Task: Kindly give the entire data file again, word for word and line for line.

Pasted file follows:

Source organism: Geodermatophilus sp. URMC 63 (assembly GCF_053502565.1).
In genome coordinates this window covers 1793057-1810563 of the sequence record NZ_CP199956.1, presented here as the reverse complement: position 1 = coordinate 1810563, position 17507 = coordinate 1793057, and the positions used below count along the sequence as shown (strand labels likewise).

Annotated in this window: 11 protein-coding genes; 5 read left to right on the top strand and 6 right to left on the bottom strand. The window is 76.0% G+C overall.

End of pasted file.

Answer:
Source organism: Geodermatophilus sp. URMC 63 (assembly GCF_053502565.1).
In genome coordinates this window covers 1793057-1810563 of the sequence record NZ_CP199956.1, presented here as the reverse complement: position 1 = coordinate 1810563, position 17507 = coordinate 1793057, and the positions used below count along the sequence as shown (strand labels likewise).

Annotated in this window: 11 protein-coding genes; 5 read left to right on the top strand and 6 right to left on the bottom strand. The window is 76.0% G+C overall.